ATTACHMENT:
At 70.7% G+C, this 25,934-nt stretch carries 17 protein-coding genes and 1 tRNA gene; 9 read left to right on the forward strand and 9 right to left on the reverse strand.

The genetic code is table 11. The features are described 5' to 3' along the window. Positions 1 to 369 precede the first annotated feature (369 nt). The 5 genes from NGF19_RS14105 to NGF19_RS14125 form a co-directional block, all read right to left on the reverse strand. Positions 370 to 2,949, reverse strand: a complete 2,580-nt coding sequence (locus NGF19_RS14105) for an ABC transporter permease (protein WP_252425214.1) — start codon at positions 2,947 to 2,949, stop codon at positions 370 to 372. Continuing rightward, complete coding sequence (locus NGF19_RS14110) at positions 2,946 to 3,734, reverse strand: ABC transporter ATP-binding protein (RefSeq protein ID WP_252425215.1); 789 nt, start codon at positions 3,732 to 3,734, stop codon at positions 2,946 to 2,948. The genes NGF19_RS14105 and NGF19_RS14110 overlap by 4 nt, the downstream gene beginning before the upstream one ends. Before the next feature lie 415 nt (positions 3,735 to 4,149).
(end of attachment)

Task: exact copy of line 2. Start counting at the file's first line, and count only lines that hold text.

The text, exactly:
The genetic code is table 11. The features are described 5' to 3' along the window. Positions 1 to 369 precede the first annotated feature (369 nt). The 5 genes from NGF19_RS14105 to NGF19_RS14125 form a co-directional block, all read right to left on the reverse strand. Positions 370 to 2,949, reverse strand: a complete 2,580-nt coding sequence (locus NGF19_RS14105) for an ABC transporter permease (protein WP_252425214.1) — start codon at positions 2,947 to 2,949, stop codon at positions 370 to 372. Continuing rightward, complete coding sequence (locus NGF19_RS14110) at positions 2,946 to 3,734, reverse strand: ABC transporter ATP-binding protein (RefSeq protein ID WP_252425215.1); 789 nt, start codon at positions 3,732 to 3,734, stop codon at positions 2,946 to 2,948. The genes NGF19_RS14105 and NGF19_RS14110 overlap by 4 nt, the downstream gene beginning before the upstream one ends. Before the next feature lie 415 nt (positions 3,735 to 4,149).